If you are in the initial stages of divorce or are considering a divorce in California, preparing for it can help you navigate the legal process more easily. Knowing what to expect can help you feel more confident when filing for divorce. Here are some important facts to keep in mind when planning to file for divorce in the Golden State.
California Divorces Are No-Fault
In the state of California, all divorces are considered to be no-fault. This means that neither party is required to show cause for the divorce. Spousal support and the division of property will typically remain the same regardless of allegations of infidelity, abuse, or abandonment. This can often streamline the divorce process in the state of California.
A Residency Period Is Required
In most cases, at least one of the parties to the divorce must have resided in California for six months or more before filing for the divorce. Because divorces are filed at the county level, you or your former partner will also be required to have lived in the county for three months prior to filing for divorce in that county.
Explore the Methods of Divorce in California
There are several different ways in which you can approach the divorce process in California:
- Summary dissolution is a simplified form of divorce that is available to couples who have been married for less than five years, have no children and who own no real estate or major assets. If both parties to the divorce agree not to seek spousal support, the couple will then divide assets and debts and go their separate ways.
- Self-represented divorces occur when both parties to the divorce agree to represent themselves and determine the division of assets and debts on their own. Child custody can also be agreed upon by the parties as a joint effort.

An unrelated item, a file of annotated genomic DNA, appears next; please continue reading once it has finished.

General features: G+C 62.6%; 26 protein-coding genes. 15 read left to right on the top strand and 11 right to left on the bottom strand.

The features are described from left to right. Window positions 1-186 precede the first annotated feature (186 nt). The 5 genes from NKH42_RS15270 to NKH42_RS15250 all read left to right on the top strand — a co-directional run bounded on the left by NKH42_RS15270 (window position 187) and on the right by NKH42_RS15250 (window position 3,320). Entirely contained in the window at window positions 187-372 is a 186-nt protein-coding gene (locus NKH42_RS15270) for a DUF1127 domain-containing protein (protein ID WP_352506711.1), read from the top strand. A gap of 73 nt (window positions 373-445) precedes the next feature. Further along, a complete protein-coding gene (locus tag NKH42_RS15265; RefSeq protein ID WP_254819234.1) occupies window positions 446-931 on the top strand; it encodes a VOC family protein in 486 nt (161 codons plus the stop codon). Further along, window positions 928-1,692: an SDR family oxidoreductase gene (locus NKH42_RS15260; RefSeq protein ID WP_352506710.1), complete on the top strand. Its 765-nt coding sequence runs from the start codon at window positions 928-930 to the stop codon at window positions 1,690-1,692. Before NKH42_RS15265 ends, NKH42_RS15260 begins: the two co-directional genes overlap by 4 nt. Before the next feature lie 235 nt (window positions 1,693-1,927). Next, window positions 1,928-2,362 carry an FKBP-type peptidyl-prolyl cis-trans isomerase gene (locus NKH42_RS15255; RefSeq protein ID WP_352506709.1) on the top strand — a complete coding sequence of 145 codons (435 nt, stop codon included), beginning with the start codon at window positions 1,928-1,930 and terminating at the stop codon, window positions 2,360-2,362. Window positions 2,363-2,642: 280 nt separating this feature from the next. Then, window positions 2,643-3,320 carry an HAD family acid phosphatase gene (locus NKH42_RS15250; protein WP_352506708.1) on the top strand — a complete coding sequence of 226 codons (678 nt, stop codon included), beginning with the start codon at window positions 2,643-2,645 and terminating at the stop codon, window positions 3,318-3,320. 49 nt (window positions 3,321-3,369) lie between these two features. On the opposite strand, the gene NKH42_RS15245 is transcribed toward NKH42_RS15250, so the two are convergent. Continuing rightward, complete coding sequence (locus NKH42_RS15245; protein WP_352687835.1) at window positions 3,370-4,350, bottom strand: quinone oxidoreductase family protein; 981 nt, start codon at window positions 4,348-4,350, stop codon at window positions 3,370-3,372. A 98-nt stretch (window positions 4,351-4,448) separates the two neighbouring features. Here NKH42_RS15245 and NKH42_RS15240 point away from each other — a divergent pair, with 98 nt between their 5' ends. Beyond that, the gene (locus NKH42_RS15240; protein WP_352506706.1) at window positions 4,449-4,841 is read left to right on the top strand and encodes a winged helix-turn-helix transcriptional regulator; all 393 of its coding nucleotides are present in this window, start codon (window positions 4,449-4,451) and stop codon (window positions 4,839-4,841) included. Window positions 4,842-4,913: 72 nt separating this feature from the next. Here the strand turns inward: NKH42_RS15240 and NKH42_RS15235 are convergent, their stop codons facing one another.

- Traditional divorce proceedings can require extensive time in court and out of court for divorcing couples and their attorneys. This can be an expensive option for couples seeking a divorce in the state of California.
- Mediated divorce proceedings are best suited for couples who are willing to work cooperatively to hash out any issues with the help of a professional mediator. While a mediator cannot force couples to agree to terms, they can provide the benefits of experience and perspective to help couples arrive at mutually beneficial solutions for the issues involved in their divorce proceedings.
Think About Which Process Is Right for You
If you and your soon-to-be-former spouse are still on relatively good terms, a mediated divorce process may be a more effective and time-saving choice for you. If domestic violence or anger issues are present in your relationship, however, you may do better with a traditional divorce. Discussing your situation in-depth with your divorce attorney is usually a solid step toward determining whether a mediated divorce or a traditional courtroom divorce is the most appropriate choice for you.
Making a plan for navigating your divorce can provide you with an added sense of confidence when dealing with the legal and personal aspects of these cases. Working with a professional attorney is usually the best course of action when planning for your divorce in California.